Report

Wheat export marketing arrangements

Publisher
Marketing International trade Policy Rural conditions Industries Australia
Description

This inquiry assessed the operation of the current wheat export marketing arrangements, including the costs and benefits, and now informs the Australian Government on the effectiveness of the arrangements.

These key points were released with the Wheat Export Marketing Arrangements inquiry report on 28 October 2010.

  • The transition to competition in the exporting of bulk wheat has progressed relatively smoothly, particularly given difficult international trading conditions — a pronounced commodity price cycle, the global financial crisis, and exchange rate appreciation.
  • The regulatory arrangements for marketing bulk wheat exports have been beneficial during the transitional phase since deregulation. They have given growers confidence in adjusting to deregulation and facilitated the rapid entry of 28 accredited traders, with 12 million tonnes exported to 41 countries in the first year after deregulation.
  • A range of marketing options have become available since deregulation. However, some growers prefer the previous single desk arrangements.
  • The benefits of accreditation of traders will rapidly diminish in the post transitional phase, leaving only the costs. The accreditation scheme, Wheat Exports Australia and the Wheat Export Charge should be abolished on 30 September 2011.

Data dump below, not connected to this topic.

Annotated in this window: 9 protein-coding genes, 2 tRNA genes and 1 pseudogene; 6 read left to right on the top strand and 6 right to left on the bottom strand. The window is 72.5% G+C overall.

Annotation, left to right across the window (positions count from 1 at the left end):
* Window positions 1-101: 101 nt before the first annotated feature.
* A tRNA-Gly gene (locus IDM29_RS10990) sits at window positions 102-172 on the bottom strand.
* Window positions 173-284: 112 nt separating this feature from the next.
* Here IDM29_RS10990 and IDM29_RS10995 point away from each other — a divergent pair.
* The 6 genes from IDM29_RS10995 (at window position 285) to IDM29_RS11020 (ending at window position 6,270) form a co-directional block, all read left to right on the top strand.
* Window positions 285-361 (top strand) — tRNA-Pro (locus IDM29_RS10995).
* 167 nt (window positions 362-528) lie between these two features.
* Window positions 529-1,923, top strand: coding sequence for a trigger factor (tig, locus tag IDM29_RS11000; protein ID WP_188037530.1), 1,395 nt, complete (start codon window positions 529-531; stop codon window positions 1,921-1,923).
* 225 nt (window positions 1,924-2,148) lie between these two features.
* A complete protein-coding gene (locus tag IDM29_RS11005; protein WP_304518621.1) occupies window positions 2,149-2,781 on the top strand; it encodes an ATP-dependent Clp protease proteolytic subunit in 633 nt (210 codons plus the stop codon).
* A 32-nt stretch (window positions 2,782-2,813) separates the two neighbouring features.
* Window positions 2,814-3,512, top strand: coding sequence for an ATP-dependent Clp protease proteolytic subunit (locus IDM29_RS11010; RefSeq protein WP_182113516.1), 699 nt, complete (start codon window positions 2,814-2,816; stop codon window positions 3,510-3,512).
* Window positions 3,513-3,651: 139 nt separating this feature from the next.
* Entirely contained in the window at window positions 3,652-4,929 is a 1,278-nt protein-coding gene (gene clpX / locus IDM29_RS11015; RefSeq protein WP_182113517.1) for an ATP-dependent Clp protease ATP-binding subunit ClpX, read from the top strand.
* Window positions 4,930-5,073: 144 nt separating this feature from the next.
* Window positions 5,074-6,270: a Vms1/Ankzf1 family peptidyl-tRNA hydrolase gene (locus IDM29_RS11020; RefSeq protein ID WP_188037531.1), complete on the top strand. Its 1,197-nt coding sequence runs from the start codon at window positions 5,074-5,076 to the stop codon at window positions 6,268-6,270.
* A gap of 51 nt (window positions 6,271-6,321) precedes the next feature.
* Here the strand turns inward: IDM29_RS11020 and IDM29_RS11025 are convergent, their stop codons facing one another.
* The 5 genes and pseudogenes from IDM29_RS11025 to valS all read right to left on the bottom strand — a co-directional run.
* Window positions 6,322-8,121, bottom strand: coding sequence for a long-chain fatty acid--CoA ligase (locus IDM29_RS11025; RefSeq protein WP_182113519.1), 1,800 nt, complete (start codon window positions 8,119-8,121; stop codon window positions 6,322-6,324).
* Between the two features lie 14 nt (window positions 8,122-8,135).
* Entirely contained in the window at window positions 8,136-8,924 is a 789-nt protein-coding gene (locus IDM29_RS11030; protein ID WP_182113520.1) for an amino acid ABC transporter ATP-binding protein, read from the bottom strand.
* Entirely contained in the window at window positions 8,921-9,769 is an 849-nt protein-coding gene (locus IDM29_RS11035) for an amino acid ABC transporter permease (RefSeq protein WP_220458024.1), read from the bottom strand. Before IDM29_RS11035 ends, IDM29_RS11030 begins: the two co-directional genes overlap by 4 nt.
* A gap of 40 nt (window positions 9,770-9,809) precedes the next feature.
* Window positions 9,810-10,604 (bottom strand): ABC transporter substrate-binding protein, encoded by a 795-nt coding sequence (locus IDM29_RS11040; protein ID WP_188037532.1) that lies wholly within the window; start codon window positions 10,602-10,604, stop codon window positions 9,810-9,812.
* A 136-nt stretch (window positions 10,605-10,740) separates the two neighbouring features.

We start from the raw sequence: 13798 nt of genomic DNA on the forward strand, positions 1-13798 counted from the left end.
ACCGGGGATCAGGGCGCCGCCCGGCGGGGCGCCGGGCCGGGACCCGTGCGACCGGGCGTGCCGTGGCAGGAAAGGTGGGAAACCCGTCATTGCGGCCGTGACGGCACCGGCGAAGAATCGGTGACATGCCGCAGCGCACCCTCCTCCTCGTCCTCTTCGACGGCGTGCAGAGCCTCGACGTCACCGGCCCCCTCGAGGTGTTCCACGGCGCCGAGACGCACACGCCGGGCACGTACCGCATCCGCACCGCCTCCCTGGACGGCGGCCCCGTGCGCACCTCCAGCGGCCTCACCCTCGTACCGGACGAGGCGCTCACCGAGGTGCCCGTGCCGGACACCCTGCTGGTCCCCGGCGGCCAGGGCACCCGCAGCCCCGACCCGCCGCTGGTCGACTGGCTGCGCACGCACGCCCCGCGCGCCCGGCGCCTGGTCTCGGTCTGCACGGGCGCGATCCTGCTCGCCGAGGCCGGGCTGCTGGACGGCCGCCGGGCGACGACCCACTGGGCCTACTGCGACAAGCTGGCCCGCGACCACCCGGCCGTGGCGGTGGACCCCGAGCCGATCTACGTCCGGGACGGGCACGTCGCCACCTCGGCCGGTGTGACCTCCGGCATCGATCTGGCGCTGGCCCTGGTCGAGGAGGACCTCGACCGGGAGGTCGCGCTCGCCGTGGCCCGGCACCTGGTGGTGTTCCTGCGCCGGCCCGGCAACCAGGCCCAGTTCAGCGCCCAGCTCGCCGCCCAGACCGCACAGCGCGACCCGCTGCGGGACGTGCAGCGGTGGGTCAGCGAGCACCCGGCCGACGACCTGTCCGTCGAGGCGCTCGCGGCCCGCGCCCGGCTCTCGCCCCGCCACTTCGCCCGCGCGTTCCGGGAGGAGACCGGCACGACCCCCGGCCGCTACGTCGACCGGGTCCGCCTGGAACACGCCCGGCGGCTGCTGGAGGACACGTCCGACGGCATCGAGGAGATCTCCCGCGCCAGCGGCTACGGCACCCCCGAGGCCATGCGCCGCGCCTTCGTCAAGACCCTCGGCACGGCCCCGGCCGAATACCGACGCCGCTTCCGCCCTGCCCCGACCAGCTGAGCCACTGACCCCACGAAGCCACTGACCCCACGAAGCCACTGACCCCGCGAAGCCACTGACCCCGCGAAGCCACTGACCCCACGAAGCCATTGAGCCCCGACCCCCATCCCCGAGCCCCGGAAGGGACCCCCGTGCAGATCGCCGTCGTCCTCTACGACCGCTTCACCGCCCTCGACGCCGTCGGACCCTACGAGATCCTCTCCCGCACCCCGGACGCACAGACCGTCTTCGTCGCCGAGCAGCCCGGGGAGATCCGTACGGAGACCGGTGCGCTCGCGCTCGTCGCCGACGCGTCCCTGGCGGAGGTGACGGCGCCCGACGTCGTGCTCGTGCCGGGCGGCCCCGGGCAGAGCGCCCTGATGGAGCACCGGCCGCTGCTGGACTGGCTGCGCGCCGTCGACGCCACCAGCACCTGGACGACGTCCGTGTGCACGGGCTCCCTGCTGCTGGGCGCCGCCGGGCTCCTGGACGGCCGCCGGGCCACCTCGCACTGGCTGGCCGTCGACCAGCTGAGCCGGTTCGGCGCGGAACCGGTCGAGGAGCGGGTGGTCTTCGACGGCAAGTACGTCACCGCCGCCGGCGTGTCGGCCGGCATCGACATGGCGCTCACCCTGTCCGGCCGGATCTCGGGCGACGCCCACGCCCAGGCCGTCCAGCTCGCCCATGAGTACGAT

• The port terminal access test has provided greater certainty for traders and made access easier, more timely and less costly than it could have been by relying on potential declaration under Part IIIA of the Trade Practices Act.
  • However, there are still some transitional issues associated with port access and contestability in the logistics supply chain. The access test accordingly should remain a condition for port operators to export bulk wheat until 30 September 2014.
  • The benefits of the access test will diminish and could become costly in the long term without the checks and balances of Part IIIA of the Trade Practices Act. From 1 October 2014, regulated access should rely on Part IIIA, with continuation of mandatory disclosure, supplemented by a voluntary code of conduct by all port terminal services operators.
  • There is evidence that increasing on-farm storage, and competition between road and rail, are leading to improvements in supply chain efficiency. However, it is important that the regulatory arrangements enhance efficiency in the transport and storage market by facilitating contestability.
    • The Commission supports the decision by the ACCC to review the exclusive dealing notification in relation to Grain Express in Western Australia.
  • The level and allocation of investment in road and rail infrastructure by governments should be based on rigorous cost-benefit analysis, with a focus on developing economically and socially efficient logistics chains.
  • Monthly information by state on stocks, exports and domestic uses facilitates an efficient wheat market. Industry should consider funding its continuation.
  • The provision of most other 'industry good' functions is best left to the industry.

Image: Bern@t / flickr

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